|An easy to hang up and reference|
circular liturgical calendar
#5: The Liturgical Calendar
Evangelicals celebrate Christmas, Good Friday, and Easter. Some have started to join in on Advent and Lent. These are just parts of the Catholic Church's Liturgical Calendar. The Bible doesn't say that Christians are supposed to celebrate Christmas or Easter, but early on the Church has had it's own feast days. The Liturgical Calendar has developed over the centuries and is a rich context within which to live the Christian life.
Not only is there the season of Advent, but Christmas itself is a season. Same with Easter, which lasts 50 days starting on Easter Sunday. Throughout the year there's the feast of Christ the King (last Sunday of the liturgical year), Epiphany (January 6th; commemorating the visit of the Magi), the Baptism of the Lord (falls sometime after Epiphany depending on the year), the Annunciation (March 25th), the Feast of the Holy Innocents (December 28th; commemorating the children slaughtered by Herod), and many others. Plus, there are regular feast days for saints whose life you get to learn about and celebrate.
|Nuns praying the Liturgy of the Hours|
I don't think I knew about the Liturgy of the Hours until I became Catholic, despite the fact that it's been so important in the history of the Church and is practiced by millions of people around the world every single day. The idea is pretty simple: one prays through the Scriptures, focusing primarily on the Psalms, praying at certain hours throughout the day. The primary prayers times are the morning, noontime, evening, and right before bed. The practice dates back to the early Church and seems to have been inspired at least in part by lines in the Psalms that talk about praying multiple times a day and at specific times (like the morning, noontime, etc).
Added to the Psalms and Scripture readings are prayer petitions. The set of prayers is standard, so everyone praying the Liturgy of the Hours is praying the same Psalms, reading the same Scripture reading, and making the same petitions. Aside from the Mass, the Liturgy of the Hours is the backbone of the prayer life of all priests, monks, and nun. Lay people are also encouraged to participate. You can buy a 4-volume set with the prayers and readings, but you can also find it online for free or even get it as a smartphone app.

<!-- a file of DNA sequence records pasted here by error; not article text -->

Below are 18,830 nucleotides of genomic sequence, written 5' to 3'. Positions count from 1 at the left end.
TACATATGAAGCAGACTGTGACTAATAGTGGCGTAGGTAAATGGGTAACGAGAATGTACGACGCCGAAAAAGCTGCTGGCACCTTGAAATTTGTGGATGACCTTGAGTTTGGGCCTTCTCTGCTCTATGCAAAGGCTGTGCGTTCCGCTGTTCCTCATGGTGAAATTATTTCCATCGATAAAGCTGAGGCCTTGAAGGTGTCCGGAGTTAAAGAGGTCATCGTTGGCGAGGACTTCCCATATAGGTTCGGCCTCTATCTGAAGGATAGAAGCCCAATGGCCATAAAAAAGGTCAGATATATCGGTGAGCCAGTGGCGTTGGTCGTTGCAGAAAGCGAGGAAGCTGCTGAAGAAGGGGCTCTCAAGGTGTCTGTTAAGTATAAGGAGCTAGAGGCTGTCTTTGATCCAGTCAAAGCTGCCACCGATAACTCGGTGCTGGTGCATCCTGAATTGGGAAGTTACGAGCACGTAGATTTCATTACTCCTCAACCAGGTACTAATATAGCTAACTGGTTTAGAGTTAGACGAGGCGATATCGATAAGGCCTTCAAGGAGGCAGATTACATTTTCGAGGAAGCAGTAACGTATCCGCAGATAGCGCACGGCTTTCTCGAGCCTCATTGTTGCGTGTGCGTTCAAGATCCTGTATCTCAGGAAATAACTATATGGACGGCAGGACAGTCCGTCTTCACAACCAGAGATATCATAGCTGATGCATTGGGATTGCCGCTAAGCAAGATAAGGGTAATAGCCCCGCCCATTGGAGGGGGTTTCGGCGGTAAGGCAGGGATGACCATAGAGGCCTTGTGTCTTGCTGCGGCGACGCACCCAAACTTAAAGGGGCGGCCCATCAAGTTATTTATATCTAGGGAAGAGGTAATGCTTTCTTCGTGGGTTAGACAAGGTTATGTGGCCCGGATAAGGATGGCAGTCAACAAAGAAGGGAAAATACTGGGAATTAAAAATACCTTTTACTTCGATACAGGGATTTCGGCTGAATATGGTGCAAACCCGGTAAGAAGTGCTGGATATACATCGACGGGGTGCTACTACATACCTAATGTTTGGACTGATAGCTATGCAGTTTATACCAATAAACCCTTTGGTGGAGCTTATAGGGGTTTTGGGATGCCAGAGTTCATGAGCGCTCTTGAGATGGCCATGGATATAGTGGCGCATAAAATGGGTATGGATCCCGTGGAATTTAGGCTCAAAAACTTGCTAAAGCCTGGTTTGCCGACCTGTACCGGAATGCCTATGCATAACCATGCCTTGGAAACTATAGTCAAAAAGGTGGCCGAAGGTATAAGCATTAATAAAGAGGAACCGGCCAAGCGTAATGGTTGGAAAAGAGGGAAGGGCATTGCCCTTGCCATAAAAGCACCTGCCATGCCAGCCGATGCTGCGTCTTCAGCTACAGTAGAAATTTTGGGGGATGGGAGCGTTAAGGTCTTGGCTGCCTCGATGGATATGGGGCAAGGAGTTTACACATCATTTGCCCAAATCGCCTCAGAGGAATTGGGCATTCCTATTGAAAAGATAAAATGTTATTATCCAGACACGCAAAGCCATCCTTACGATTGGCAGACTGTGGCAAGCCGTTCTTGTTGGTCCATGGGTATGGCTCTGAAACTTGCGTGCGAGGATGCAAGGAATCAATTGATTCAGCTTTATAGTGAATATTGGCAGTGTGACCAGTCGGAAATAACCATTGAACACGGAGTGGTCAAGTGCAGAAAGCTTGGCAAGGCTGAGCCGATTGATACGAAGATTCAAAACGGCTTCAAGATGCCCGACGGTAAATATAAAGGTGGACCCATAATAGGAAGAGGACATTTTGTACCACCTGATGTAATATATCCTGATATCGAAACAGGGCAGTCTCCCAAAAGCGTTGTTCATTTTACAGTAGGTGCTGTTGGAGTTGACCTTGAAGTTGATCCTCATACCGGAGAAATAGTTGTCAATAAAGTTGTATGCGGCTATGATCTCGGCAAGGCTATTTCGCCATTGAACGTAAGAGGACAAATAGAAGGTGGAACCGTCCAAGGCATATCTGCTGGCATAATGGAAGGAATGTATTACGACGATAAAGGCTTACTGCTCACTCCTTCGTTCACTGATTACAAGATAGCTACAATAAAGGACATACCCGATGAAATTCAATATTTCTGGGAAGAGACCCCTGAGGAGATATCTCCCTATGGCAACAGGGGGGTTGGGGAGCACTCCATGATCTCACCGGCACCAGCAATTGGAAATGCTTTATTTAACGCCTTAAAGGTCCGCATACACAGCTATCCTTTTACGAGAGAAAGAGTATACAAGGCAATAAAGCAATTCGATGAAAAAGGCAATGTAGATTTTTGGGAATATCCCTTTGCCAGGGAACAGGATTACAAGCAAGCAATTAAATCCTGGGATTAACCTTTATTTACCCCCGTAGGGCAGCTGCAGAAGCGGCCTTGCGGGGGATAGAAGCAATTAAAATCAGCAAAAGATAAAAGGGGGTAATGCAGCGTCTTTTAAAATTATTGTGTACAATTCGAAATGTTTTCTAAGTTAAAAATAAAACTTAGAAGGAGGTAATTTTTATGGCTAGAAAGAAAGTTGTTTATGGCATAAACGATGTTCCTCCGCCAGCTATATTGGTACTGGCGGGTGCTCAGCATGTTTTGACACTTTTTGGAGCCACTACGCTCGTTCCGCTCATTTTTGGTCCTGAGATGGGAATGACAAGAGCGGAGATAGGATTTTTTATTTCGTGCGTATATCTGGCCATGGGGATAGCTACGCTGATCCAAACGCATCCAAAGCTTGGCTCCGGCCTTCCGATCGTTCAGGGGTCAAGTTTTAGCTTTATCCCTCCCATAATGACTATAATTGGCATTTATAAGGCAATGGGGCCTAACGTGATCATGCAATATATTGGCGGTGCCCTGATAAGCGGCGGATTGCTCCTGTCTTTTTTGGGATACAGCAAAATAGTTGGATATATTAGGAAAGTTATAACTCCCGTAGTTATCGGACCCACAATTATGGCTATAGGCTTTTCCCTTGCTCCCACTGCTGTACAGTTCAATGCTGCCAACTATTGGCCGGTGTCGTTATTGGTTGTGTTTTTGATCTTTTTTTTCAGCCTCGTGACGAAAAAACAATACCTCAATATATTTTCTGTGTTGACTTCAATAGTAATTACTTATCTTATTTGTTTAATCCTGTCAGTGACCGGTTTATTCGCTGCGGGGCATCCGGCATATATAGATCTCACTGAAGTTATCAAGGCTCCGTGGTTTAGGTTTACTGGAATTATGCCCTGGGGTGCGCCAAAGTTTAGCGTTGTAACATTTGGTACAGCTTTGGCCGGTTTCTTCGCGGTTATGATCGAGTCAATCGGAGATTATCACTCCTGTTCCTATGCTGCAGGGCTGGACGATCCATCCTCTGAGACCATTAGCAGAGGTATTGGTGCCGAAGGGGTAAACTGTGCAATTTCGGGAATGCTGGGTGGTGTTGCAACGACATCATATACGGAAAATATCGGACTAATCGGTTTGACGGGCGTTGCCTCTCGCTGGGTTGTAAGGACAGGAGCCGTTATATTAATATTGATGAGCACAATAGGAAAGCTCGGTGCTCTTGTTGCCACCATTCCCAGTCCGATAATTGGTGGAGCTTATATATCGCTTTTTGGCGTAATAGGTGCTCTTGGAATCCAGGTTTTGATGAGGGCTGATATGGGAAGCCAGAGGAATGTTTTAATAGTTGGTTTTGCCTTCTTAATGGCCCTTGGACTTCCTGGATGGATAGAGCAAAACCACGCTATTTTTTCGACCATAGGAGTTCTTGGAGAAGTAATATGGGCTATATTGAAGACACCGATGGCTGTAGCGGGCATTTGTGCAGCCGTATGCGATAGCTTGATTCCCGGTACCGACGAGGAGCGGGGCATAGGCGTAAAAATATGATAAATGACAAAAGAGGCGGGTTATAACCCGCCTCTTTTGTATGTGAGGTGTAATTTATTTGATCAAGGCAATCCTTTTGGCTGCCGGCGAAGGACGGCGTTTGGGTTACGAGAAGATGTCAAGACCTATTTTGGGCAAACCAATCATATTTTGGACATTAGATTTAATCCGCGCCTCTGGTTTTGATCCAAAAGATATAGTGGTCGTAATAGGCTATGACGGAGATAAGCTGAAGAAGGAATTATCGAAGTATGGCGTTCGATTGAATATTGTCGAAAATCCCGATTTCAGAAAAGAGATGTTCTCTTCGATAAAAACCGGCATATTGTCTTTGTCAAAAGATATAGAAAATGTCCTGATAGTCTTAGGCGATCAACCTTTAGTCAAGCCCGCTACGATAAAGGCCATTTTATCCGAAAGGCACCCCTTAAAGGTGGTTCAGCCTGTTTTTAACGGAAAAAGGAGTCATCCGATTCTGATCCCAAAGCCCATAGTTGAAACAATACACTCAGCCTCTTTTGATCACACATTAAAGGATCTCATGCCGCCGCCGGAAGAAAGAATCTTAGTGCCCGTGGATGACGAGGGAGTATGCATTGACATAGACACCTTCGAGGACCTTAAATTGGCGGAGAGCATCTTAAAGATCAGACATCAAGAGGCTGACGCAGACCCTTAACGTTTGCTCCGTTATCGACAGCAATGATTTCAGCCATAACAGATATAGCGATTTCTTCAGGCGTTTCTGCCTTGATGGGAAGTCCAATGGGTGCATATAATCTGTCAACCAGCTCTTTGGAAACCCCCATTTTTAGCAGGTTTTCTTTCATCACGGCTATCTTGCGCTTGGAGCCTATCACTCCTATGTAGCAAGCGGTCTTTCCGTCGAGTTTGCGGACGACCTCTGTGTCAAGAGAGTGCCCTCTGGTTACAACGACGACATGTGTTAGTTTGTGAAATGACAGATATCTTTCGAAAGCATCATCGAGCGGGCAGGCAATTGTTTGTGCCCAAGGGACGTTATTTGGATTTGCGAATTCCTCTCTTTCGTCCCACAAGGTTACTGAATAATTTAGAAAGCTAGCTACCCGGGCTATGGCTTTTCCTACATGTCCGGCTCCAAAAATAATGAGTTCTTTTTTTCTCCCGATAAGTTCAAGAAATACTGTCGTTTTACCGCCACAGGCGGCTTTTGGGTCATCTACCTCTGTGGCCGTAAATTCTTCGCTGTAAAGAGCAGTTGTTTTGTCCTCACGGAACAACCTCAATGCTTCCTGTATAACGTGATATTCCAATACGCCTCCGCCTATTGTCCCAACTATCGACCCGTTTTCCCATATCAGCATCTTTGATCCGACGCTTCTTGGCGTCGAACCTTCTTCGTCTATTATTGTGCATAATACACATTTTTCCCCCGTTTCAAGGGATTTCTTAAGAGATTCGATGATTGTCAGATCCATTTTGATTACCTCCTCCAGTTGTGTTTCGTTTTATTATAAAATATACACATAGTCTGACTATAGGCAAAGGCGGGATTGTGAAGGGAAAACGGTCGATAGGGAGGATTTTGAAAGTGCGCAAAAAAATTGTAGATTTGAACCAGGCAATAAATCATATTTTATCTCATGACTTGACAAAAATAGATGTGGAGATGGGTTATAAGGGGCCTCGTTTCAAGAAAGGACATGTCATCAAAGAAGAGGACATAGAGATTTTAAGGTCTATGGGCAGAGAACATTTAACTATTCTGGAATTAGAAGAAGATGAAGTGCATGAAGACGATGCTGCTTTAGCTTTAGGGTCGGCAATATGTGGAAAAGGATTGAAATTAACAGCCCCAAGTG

|St Francis embracing Christ|
on the Cross, 1668,
by Bartolomé Esteban Murillo
So evangelicals don't feel comfortable asking their Christian brothers and sisters in heaven to pray for them. Ok, but that doesn't mean evangelicals can't appreciate, learn from, and be inspired by the lives of holy men and women who've gone before them in the Christian life. Don't throw the baby out with the bath water! The Saints are people who lived their lives radically for Christ in response to God's grace. They show us that the Christian life is not only possible but commendable. We all need role models! Jesus is the perfect model. And we also benefit for having other role models. Instead of looking up to celebrities and rock stars, why not set before our children the lives of people who lived lives entirely dedicated to Christ?